As all developers in the MariaDB Server already do all development on separate branches and only merge to the main branches as the final step, using protected branches does not require anybody to really change their basic workflow. Also, nobody is required to use the web UI of GitHub. All of the commit id and test status detection happens in the GitHub backend. It does gatekeeping equally well on git push and prints out in text the responses if the push is accepted or not, so the command line experience is just as good one could wish.
Travis CI tests must pass
In addition to our main build and test system, Buildbot, there is also a .travis.yml file defined in the project source repository and the Travis-CI.org is activated. The Travis CI testing has some limits, most notably the 50 minute maximum duration, so it is not as complete as Buildbot tests. From a gatekeeping point of view this is not a problem. In fact it is good that Travis CI tests are slightly smaller in scope, so they are less picky. The tests don’t include every single test that exists, they run only Ubuntu 14.04 build environments and only on amd64 architecture.
If a code change causes a failure that can be seen on Travis CI, it surely must not be accepted into the mainline branches. At some later time, we can start to raise the bar higher, requiring every developer to account for more environments and architectures and more extensive tests. But for the first version of a gatekeeper, Travis CI is perfect.
Travis CI also has the benefit that it is easy for anybody outside of the core developers group to replicate the tests and test their own code on Travis CI before submitting it to MariaDB for review. Travis CI is free to use for any MariaDB/server fork on Github.
So what are we waiting for?
There are just two problems remaining. First of all the test suite needs to pass to begin with. We cannot activate a gatekeeper if the codebase is already broken. Developers would be forced to focus 100% on only test suite error fixing, which many consider uninteresting work, especially when it was somebody else before them who broke the test suite. Luckily, this is a one time thing, and having the automatic gatekeeper will make sure that such a situation will not repeat.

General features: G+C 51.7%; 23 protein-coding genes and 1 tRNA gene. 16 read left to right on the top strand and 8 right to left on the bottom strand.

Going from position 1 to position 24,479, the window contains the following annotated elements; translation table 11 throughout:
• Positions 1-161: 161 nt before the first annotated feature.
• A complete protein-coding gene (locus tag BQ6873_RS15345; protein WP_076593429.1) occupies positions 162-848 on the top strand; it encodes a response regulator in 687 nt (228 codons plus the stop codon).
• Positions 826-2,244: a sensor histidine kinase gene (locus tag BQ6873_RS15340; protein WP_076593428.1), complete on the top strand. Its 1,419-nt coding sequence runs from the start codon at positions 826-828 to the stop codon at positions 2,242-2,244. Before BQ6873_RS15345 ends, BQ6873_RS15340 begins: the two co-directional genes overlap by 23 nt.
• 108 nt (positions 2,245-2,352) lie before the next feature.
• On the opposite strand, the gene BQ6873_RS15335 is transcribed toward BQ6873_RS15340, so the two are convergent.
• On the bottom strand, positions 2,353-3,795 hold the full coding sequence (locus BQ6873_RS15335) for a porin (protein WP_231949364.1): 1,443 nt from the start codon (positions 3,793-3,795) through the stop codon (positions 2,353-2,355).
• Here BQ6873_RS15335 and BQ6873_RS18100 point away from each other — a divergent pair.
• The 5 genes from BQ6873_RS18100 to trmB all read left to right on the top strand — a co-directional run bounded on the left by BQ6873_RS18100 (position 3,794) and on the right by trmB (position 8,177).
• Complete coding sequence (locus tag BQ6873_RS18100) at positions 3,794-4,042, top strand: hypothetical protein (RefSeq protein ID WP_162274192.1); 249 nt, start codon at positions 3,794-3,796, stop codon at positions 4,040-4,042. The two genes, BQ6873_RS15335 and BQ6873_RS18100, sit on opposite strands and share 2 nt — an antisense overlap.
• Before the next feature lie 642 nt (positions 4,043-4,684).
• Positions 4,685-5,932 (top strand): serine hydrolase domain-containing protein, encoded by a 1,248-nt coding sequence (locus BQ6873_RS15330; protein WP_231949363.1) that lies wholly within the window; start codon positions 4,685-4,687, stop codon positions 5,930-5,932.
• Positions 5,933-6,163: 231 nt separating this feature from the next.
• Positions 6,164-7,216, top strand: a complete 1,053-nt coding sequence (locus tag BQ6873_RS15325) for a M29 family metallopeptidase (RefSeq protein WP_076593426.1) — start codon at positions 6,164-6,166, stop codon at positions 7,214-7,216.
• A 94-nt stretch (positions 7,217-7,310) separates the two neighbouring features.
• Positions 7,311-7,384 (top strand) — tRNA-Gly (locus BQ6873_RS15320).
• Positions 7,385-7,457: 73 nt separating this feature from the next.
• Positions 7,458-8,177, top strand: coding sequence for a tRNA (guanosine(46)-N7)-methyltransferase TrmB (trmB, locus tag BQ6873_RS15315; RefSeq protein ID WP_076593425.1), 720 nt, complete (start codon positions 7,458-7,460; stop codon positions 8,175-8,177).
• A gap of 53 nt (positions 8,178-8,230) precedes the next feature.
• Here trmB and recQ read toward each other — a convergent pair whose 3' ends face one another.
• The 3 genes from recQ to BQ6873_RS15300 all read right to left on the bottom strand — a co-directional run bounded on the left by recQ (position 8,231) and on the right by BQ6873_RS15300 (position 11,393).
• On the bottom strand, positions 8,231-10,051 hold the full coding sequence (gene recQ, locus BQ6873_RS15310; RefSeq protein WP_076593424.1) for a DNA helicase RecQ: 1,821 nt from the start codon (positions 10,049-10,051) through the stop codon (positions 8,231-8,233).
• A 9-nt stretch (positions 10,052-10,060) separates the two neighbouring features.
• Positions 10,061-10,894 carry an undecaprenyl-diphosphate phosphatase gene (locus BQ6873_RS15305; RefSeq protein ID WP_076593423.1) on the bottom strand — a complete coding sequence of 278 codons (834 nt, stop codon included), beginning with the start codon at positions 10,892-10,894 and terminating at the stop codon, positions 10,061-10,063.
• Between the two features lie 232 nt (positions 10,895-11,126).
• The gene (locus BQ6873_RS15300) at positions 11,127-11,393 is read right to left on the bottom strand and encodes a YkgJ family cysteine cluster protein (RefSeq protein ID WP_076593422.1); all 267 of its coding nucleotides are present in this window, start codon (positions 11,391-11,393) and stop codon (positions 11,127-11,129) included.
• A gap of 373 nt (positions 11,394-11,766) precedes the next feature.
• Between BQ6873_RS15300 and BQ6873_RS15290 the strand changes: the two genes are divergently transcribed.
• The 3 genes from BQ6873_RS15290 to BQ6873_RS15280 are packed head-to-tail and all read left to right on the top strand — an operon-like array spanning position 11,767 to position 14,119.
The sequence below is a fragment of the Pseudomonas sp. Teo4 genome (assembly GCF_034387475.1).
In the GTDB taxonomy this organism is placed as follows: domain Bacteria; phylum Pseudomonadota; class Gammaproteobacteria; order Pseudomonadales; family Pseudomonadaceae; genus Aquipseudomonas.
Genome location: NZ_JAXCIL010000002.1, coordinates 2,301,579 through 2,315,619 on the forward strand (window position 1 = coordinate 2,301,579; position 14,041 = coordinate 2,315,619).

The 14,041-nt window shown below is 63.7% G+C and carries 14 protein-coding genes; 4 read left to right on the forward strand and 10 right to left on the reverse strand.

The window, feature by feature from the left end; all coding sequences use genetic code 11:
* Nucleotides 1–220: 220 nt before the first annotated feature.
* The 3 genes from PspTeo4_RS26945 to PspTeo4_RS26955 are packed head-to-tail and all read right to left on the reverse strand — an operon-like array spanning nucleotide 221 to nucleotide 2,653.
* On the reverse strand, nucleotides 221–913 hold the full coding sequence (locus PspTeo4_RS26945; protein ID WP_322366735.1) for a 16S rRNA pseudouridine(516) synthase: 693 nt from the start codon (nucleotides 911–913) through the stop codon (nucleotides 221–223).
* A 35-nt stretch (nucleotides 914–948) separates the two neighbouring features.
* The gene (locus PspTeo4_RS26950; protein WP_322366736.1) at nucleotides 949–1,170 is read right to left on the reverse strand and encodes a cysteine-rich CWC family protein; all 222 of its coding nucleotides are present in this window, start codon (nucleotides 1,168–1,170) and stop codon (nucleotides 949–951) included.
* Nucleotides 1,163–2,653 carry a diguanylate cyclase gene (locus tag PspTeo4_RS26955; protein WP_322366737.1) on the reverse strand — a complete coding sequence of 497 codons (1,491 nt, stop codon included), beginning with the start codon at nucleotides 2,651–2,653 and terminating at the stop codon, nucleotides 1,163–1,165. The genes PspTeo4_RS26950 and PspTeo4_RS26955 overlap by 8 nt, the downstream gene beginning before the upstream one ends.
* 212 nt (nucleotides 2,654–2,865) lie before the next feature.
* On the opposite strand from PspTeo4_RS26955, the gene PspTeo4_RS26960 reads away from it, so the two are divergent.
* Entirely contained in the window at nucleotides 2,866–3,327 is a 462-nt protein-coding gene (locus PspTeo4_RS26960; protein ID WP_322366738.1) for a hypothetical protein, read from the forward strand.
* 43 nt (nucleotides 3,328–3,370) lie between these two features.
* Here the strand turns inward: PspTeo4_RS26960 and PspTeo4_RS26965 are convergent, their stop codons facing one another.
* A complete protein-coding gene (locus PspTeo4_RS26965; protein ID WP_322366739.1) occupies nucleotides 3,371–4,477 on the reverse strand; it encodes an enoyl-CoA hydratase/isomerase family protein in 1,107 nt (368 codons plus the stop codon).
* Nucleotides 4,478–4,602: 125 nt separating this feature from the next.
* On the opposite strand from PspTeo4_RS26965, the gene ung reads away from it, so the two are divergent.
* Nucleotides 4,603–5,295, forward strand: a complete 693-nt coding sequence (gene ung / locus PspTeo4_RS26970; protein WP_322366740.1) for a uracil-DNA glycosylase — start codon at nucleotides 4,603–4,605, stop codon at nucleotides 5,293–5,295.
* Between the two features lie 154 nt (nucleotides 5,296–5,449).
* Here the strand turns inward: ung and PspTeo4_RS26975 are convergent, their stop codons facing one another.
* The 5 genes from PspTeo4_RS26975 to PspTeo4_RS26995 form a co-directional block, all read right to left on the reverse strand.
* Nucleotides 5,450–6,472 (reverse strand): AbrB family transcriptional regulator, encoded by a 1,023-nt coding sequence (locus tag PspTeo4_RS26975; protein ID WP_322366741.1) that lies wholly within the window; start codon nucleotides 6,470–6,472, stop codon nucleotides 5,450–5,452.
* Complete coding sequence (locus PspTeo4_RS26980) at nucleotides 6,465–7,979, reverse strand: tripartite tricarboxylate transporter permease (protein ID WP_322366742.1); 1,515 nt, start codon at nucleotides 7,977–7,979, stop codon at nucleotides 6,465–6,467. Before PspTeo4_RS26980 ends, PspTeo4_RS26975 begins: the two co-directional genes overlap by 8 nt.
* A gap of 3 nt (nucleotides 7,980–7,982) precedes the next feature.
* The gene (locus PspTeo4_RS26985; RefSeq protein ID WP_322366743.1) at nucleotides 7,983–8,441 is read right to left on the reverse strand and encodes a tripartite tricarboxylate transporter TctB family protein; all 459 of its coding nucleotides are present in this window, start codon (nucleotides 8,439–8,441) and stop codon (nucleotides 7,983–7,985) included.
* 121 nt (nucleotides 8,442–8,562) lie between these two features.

Secondly, Travis CI itself has some random failures that are a bit too common. Travis CI actually differentiates between errors, which mean the test raised a red flag for error, and failures, which stem from Travis CI being unable to run all of the test suite, for example due to a network error or an unresponsive test runner. The fails seem to happen right now a bit too frequently and hopefully that will be fixed by improvements to the Travis CI platform.
If a single job fails every now and then, it does not matter much. The developer will not waste too much time looking at the error message and pressing Restart on that specific job.
But if false positives are too frequent, then real development gets stalled as developers just bang their heads against test runner systems.
We need to work a bit more on the MariaDB test suite itself and the .travis.yml definition file to get a system that works reliably and has a rate of false positives below 1%.
This is also a good time for people interested in MariaDB development to read up on Travis-CI.org documentation. It is a great service utilized by multiple repositories on github.com/MariaDB as well as by many companies we know to continuously test their private repositories using the Travis CI business version. Hopefully we can get to the next step in GitHub and Travis CI integration for us and activate protected branches soon.